Imagine making thousands of dollars a month for something you’re going to throw away. Oh yeah—and you’d be helping feed hungry people.
Sound good? According to a pilot project in West Philadelphia, it’s entirely possible for grocery stores. And the folks involved are hoping that when the pope visits the City of Brotherly Love next month, they can show the world a new way to deal with the global problem of food waste. Read more
When Oakland restaurateur Gail Lillian received her July compost bill for her food truck and brick and mortar restaurant, Liba Falafel, she was shocked by the dollar figure. Lillian was expecting to see some increase in her waste disposal bill. She had received notices from the trash and recycling companies about a coming rate hike, and she remembered the contentious and controversial fight that occurred last fall over the City of Oakland’s new contract for waste hauling. But she was unprepared to get hit with such huge jump.
Millennials are thinking more about food than any generation in history. At least that’s the thesis behind Eve Turow’s new book, A Taste of Generation Yum: How the Millennial Generation’s Love for Organic Fare, Celebrity Chefs, and Microbrews Will Make or Break the Future of Food. The 28-year-old writer spent three-and-a-half years interviewing peers, sifting through academic studies, and talking to thinkers like Anthony Bourdain and Michael Pollan to find out what about eating has obsessed her generation. Read more
Putting food on the table on a busy weeknight is a universal problem. Now, a horde of new, sleek, venture capital-funded services has arrived on the market peddling what they think is a solution: kits made of raw ingredients—portioned and sometimes prepped—that can be assembled quickly to make a meal “from scratch.” Read more
When Moose Koons offered to buy overripe, misshapen, and undersized fruit from farmers in Palisade, Colorado, their reactions were all the same. “They thought we were nuts!” he recalls.
The tattoo-covered skateboarder-turned-distiller convinced local farmers that the peaches, pears, and apples that supermarkets didn’t want were perfect for distilling into artisan spirits. Read more
I’m all for the spirit of the trash fish movement: getting lesser-known species that were once discarded into the hands of skillful chefs who make them shine. I just don’t like the name.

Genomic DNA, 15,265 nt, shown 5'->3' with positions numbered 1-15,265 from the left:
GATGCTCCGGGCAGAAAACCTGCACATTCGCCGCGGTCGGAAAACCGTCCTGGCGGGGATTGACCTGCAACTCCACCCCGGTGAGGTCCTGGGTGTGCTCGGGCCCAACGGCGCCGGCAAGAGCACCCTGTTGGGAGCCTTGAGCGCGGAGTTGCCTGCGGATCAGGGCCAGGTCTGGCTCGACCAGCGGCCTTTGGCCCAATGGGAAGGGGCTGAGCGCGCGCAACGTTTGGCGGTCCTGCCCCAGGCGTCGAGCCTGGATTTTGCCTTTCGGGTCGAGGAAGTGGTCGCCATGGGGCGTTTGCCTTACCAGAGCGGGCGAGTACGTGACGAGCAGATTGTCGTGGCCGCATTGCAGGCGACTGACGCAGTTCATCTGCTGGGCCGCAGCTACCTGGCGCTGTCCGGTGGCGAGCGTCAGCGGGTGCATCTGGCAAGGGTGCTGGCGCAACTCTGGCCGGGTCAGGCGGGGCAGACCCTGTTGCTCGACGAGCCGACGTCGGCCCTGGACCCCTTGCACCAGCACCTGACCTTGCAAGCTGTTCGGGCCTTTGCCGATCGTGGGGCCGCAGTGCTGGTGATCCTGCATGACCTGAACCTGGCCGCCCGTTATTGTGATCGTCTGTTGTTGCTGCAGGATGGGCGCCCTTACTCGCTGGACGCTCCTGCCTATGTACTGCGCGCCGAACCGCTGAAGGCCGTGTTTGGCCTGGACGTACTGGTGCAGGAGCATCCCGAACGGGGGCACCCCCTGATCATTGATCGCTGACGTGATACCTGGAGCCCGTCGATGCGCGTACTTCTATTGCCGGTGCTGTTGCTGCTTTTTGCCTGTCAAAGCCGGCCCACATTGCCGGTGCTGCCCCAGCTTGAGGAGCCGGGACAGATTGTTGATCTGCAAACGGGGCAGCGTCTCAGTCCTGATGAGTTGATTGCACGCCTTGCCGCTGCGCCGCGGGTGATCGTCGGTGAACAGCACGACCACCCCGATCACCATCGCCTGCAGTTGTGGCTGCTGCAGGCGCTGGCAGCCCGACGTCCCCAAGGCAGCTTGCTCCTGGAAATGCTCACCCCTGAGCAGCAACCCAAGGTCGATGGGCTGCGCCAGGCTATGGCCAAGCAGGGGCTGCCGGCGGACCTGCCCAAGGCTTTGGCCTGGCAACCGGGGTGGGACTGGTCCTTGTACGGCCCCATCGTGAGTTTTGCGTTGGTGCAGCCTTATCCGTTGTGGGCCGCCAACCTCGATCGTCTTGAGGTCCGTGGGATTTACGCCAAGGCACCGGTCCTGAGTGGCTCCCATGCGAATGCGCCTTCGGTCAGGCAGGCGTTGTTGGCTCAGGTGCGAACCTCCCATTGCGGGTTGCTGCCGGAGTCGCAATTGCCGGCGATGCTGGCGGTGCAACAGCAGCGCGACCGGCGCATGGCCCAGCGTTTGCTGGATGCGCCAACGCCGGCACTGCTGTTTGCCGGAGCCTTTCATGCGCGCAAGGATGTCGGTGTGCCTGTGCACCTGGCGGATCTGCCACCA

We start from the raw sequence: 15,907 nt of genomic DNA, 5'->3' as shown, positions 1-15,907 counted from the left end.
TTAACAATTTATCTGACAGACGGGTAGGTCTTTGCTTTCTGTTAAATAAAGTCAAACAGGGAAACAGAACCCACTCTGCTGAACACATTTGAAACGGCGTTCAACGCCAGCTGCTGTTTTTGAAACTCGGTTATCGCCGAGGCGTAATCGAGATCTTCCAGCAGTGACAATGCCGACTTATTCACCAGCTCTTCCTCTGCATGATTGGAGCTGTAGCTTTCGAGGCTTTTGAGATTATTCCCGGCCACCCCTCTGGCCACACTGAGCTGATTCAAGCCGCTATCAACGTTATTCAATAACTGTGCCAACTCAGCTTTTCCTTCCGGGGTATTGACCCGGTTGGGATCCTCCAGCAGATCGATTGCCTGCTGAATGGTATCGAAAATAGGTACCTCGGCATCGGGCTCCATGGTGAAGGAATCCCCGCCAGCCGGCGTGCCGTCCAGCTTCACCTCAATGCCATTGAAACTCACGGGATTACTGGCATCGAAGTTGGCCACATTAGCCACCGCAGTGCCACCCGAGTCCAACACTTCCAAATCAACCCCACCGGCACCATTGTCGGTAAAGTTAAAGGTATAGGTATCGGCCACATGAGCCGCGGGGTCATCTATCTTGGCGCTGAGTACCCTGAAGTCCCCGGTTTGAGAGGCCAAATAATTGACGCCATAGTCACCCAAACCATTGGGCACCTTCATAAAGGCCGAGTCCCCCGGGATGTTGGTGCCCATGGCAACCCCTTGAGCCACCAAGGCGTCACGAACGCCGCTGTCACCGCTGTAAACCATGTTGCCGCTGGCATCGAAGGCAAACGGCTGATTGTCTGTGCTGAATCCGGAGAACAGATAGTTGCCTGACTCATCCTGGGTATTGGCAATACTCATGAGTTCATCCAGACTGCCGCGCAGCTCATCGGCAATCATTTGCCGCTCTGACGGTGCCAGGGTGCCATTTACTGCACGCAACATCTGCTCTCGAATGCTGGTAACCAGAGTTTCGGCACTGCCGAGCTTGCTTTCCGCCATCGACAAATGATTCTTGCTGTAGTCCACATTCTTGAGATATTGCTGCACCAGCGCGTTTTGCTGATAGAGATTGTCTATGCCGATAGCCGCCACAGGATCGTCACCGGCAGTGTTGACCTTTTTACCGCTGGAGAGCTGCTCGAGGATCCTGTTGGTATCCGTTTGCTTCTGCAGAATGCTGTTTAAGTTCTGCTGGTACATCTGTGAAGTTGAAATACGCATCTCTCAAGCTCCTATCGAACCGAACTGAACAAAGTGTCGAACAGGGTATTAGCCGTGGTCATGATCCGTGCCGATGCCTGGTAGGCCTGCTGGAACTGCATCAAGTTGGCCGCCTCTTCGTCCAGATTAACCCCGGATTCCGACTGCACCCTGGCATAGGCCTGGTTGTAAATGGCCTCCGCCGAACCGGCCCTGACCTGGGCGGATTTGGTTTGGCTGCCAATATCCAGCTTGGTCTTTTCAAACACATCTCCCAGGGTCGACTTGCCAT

Chefs Collaborative has been hosting Trash Fish Dinners around the county since 2013 and they’ve started a trend. I was recently invited to a dinner at a vineyard in my area by chef and restaurateur Gabriela Cámara from Mexico City. The publicist told me she would be cooking with “trash fish.” The term made me wince, but I wanted to see what she could do with our local fish, as she’s opening a seafood restaurant in San Francisco this summer. Read more
As we face a serious drought, many cities in California and elsewhere are working hard to waste less water. But we as a nation have yet to fully comprehend the equally important impact of wasting food.
For a few weeks this March, New Yorkers lined up outside a trendy Greenwich Village restaurant for a chance to pay $15 a plate for food that most would consider garbage. The event in question was wastED, the innovative and ambitious dining project from chef and author Dan Barber, who transformed his restaurant, Blue Hill, into a pop-up aimed at showing the dining world how much could be done with scraps, leftovers, and industrial byproducts.
There is a great deal of waste behind your cup of coffee. Last year, researchers at the University of Bath in the UK found that a small coffee shop throws out roughly 22 pounds of used coffee grounds per day. In January, a satirical short film called “Kill the K-Cup” went viral, projecting a dystopian future overrun by the non-biodegradable, landfill-clogging, coffee-brewing pods. And just this month, the inventor of K-Cups publicly apologized for his innovation, telling The Atlantic, “No matter what they say … those things will never be recyclable.” Read more
Last summer, the outerwear giant Patagonia made an unusual purchase: 80,000 pounds of wild Sockeye salmon. The fish was for its new food line, Patagonia Provisions, available online and in the company’s 30 U.S. retail stores in the form of a 6-ounce, $12 package of vacuum-packed, shelf-stable smoked salmon. If the product is successful, it could become one of the most verifiably ethical and sustainable salmon options on the market, much in the way Patagonia aimed to change the garment industry nearly two decades ago by switching to organic cotton.